Milton Now pp 29-50 | Cite as

“Shipwreck is everywhere”: Lycidas and the Problems of the Secular

  • Sharon Achinstein
Part of the Early Modern Cultural Studies book series (EMCSS)


When Milton added the headnote to Lycidas in the published edition of his poems in 1645, he firmly indicated that the poem was a prophecy: “and by occasion foretells the ruin of our corrupted Clergy then in their height.”1 Certainly, this addition does ratify the allegorical, even typological reading of the elegy as the Pilot’s harangue emerges as the true voice of the poem, railing against the “Blind mouths!”—the Laudian clergy. In what follows, it is suggested that with his earlier monody, that published with its brothers in the Cambridge volume of 1638, Milton offered no certainty about such a perspective. Indeed, the headnote effectively wipes away tensions existing in the 1638 poem; that is, it voids the central ethical questions about divine justice offered by the King memorial volume, and has them eased by the later interpretation that gives that the poem was a true foretelling, and therefore Lycidas a work whose meaning was to be found ultimately within a history of providential unfolding and the coming of right. In his 1638 Lycidas, Milton was experimenting with a prophetic voice in his writing, to be sure, as he had done formerly in the Nativity Ode and in the Lady’s speech in A Maske. Retrieving Milton’s prophetic mode has led to recent political contextualisation over his early religious and political affiliations, and given validity to his critical placement in a line of Spenserian poets, nationalist, protestant, republican.2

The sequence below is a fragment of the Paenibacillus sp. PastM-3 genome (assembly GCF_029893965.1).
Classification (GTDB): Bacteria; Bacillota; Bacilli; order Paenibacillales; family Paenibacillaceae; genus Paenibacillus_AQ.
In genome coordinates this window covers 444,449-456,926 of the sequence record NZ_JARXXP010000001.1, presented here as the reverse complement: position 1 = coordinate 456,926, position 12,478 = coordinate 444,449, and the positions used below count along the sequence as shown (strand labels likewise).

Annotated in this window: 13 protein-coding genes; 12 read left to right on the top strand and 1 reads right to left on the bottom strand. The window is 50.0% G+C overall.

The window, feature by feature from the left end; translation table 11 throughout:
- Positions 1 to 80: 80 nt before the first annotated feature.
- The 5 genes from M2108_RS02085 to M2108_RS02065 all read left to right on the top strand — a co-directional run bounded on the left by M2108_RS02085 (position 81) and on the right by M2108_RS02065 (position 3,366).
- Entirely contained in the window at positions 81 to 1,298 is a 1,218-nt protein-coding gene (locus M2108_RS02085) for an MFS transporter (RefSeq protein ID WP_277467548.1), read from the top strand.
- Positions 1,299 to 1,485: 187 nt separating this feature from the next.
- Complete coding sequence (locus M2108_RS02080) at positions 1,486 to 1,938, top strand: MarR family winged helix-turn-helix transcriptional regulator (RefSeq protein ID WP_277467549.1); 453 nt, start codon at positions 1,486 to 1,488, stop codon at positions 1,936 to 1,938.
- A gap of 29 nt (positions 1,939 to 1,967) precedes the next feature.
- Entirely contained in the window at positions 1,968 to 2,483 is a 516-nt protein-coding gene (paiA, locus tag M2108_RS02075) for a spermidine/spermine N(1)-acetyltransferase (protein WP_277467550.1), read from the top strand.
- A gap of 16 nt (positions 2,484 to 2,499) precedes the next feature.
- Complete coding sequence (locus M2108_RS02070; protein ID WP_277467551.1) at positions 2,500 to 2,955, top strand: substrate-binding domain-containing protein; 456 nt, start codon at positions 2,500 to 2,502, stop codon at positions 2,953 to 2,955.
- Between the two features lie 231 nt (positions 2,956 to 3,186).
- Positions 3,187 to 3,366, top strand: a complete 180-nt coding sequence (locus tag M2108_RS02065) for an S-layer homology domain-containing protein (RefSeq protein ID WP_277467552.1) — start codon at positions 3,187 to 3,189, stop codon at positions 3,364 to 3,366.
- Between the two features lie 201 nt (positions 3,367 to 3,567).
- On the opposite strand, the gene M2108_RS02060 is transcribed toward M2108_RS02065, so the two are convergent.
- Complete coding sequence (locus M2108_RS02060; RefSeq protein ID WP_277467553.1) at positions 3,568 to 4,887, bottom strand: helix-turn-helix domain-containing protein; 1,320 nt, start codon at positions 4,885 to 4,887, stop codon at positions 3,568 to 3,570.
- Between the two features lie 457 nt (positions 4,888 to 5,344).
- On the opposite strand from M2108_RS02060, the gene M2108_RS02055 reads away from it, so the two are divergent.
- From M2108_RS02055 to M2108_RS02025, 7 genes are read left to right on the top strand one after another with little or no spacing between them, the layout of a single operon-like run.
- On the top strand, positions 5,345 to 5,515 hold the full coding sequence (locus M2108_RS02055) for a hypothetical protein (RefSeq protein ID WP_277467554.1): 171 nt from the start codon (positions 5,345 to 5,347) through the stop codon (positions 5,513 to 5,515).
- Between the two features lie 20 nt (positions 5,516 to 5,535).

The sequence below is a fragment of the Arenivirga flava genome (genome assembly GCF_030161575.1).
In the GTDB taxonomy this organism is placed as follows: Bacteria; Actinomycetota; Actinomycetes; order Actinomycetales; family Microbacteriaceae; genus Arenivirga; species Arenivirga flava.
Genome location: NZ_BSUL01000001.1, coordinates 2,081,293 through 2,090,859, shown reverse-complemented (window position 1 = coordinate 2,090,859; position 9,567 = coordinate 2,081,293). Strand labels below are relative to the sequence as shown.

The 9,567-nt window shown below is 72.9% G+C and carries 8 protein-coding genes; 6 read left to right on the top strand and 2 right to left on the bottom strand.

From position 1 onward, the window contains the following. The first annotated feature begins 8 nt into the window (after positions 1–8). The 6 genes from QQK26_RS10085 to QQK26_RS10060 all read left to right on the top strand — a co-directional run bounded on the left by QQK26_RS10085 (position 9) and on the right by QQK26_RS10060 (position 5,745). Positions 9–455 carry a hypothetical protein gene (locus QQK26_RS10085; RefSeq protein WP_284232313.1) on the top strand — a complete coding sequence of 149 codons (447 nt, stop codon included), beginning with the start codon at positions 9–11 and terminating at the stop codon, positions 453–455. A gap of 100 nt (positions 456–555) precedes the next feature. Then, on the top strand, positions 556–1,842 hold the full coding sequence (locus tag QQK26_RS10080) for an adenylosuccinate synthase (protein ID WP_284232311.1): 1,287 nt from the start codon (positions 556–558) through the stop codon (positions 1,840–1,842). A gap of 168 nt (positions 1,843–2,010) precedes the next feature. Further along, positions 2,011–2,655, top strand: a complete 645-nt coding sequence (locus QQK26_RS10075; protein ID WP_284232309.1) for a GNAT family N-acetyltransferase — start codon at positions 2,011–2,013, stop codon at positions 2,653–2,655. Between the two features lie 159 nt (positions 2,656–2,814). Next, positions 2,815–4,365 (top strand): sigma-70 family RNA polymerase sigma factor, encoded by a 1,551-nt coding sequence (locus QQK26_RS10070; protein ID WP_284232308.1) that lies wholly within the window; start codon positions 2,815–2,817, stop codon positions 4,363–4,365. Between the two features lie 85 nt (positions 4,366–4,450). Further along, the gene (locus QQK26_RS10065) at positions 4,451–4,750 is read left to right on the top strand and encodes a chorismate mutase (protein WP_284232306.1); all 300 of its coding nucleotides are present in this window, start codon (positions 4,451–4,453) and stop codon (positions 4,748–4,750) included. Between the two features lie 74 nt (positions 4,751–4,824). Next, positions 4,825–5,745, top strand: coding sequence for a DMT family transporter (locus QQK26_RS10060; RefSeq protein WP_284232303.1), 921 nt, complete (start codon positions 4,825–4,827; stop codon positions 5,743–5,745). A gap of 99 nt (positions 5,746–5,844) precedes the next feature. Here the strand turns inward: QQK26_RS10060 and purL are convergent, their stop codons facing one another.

Liquid Marble Early Modern Period Paradise Lost Poetic Form Religious Choice 
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© Catharine Gray and Erin Murphy 2014

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  • Sharon Achinstein

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